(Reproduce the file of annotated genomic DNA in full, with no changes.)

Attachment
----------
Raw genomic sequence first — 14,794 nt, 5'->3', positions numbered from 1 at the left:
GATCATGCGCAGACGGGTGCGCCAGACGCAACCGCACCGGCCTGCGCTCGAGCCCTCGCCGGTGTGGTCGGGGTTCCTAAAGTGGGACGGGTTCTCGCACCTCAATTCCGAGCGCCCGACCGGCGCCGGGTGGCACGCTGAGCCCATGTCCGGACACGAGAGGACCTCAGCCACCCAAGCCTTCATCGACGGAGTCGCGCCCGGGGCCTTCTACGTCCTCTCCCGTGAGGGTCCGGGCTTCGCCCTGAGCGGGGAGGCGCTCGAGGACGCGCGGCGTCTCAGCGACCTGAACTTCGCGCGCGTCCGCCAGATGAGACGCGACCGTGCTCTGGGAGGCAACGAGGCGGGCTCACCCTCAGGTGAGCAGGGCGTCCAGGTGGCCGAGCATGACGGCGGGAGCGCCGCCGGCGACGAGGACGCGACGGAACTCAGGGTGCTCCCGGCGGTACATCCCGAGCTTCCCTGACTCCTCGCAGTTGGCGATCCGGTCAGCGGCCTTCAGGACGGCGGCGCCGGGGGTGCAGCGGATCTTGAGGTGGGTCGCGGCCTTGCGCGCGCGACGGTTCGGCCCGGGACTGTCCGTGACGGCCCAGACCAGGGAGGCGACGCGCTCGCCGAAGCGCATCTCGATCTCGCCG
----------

Raw genomic sequence first — 14,794 nt, 5'->3', positions numbered from 1 at the left:
GATCATGCGCAGACGGGTGCGCCAGACGCAACCGCACCGGCCTGCGCTCGAGCCCTCGCCGGTGTGGTCGGGGTTCCTAAAGTGGGACGGGTTCTCGCACCTCAATTCCGAGCGCCCGACCGGCGCCGGGTGGCACGCTGAGCCCATGTCCGGACACGAGAGGACCTCAGCCACCCAAGCCTTCATCGACGGAGTCGCGCCCGGGGCCTTCTACGTCCTCTCCCGTGAGGGTCCGGGCTTCGCCCTGAGCGGGGAGGCGCTCGAGGACGCGCGGCGTCTCAGCGACCTGAACTTCGCGCGCGTCCGCCAGATGAGACGCGACCGTGCTCTGGGAGGCAACGAGGCGGGCTCACCCTCAGGTGAGCAGGGCGTCCAGGTGGCCGAGCATGACGGCGGGAGCGCCGCCGGCGACGAGGACGCGACGGAACTCAGGGTGCTCCCGGCGGTACATCCCGAGCTTCCCTGACTCCTCGCAGTTGGCGATCCGGTCAGCGGCCTTCAGGACGGCGGCGCCGGGGGTGCAGCGGATCTTGAGGTGGGTCGCGGCCTTGCGCGCGCGACGGTTCGGCCCGGGACTGTCCGTGACGGCCCAGACCAGGGAGGCGACGCGCTCGCCGAAGCGCATCTCGATCTCGCCG